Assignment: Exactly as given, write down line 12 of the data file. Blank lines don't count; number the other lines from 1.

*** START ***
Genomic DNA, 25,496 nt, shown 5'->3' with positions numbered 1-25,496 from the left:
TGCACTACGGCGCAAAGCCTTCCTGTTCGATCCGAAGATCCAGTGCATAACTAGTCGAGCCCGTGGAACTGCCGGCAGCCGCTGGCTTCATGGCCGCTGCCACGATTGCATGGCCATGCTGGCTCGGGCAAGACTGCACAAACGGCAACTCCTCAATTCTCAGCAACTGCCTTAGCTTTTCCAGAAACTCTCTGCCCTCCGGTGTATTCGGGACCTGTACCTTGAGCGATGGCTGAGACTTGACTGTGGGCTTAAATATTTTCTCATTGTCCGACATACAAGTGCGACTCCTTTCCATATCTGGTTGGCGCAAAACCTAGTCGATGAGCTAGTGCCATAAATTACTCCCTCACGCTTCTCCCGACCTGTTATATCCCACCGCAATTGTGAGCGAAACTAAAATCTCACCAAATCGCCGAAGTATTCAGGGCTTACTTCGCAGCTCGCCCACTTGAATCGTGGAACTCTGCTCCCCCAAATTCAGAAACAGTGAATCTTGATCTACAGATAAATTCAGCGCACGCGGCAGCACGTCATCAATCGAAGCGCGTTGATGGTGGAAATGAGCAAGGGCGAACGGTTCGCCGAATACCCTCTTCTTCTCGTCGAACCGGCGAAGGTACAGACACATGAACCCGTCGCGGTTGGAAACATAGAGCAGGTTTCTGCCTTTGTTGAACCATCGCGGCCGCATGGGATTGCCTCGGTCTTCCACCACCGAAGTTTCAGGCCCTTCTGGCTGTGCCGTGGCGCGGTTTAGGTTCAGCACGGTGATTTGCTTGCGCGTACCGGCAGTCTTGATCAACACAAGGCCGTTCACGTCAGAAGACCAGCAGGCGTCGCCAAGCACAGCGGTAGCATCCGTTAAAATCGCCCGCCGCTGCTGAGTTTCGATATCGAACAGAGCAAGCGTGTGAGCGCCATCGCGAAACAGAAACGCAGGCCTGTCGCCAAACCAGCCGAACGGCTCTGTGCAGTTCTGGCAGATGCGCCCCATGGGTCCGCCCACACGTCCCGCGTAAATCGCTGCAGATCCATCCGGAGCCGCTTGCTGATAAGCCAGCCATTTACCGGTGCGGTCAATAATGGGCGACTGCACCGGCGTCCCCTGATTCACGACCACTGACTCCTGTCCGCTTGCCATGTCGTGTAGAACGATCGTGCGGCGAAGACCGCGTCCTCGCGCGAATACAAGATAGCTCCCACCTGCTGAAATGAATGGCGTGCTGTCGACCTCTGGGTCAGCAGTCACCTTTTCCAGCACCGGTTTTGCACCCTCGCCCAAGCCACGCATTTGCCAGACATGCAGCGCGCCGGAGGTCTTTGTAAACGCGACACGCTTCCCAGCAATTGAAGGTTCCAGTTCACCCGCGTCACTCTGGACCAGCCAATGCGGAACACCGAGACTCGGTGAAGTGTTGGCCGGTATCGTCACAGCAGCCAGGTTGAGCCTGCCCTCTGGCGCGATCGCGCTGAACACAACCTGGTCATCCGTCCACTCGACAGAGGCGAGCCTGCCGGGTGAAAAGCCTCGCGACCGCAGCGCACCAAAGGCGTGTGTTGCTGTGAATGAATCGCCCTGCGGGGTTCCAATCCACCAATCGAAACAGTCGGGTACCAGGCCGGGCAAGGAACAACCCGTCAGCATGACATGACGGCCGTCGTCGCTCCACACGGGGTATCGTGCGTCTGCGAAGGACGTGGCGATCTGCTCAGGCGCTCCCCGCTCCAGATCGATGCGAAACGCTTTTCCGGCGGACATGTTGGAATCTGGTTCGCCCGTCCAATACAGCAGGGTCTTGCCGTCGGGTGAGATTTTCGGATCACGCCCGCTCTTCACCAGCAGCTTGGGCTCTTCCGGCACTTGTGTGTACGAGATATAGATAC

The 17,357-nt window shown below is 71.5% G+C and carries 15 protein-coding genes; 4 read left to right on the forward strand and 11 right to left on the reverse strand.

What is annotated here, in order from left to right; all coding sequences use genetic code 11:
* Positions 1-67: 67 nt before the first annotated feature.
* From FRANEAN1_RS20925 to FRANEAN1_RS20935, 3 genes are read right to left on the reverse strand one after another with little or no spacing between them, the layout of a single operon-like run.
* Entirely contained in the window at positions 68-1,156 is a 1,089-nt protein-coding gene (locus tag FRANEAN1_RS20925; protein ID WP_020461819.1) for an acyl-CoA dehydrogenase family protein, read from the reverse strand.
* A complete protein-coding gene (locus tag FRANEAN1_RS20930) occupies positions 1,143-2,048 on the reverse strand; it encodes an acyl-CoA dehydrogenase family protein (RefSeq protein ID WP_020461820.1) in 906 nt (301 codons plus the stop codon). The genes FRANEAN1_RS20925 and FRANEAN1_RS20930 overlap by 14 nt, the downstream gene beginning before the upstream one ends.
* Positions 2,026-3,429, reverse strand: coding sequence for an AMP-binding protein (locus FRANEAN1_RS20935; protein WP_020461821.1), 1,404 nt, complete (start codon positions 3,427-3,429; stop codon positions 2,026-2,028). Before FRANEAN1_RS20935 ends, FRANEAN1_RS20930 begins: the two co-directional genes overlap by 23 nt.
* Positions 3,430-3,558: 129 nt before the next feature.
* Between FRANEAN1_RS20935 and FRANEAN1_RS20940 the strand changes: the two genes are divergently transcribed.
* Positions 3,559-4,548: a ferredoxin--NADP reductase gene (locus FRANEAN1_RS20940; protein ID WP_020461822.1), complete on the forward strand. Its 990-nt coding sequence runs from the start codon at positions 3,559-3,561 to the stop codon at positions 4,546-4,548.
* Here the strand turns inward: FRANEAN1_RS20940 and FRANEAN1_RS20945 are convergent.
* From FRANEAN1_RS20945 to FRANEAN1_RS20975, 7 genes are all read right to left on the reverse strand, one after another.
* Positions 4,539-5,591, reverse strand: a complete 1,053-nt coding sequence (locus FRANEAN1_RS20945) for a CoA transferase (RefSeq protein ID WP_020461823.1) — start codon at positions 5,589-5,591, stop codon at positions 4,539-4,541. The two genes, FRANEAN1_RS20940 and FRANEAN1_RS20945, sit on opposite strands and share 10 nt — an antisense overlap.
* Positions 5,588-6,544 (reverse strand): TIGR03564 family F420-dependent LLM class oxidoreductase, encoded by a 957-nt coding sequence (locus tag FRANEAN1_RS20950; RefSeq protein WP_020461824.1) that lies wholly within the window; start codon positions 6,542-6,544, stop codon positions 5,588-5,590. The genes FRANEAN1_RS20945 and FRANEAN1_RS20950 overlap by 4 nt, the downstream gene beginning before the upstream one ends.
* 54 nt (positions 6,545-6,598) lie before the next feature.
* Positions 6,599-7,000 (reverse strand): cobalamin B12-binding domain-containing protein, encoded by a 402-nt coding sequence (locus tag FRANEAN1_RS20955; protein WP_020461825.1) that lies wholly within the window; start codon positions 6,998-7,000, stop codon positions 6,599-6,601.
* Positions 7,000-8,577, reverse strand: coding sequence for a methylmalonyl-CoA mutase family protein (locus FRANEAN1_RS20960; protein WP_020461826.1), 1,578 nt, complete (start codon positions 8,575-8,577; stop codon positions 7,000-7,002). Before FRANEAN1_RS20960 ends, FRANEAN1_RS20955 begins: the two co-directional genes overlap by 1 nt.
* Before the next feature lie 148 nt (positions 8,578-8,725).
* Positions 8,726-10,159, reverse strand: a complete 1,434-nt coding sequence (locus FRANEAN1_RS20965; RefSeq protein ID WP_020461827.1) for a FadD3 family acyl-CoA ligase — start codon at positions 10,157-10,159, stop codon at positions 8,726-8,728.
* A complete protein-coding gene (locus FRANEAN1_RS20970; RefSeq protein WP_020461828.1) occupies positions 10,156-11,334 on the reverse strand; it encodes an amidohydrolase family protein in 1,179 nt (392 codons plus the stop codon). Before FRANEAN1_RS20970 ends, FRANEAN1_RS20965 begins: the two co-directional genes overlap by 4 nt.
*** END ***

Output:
* Positions 3,559-4,548: a ferredoxin--NADP reductase gene (locus FRANEAN1_RS20940; protein ID WP_020461822.1), complete on the forward strand. Its 990-nt coding sequence runs from the start codon at positions 3,559-3,561 to the stop codon at positions 4,546-4,548.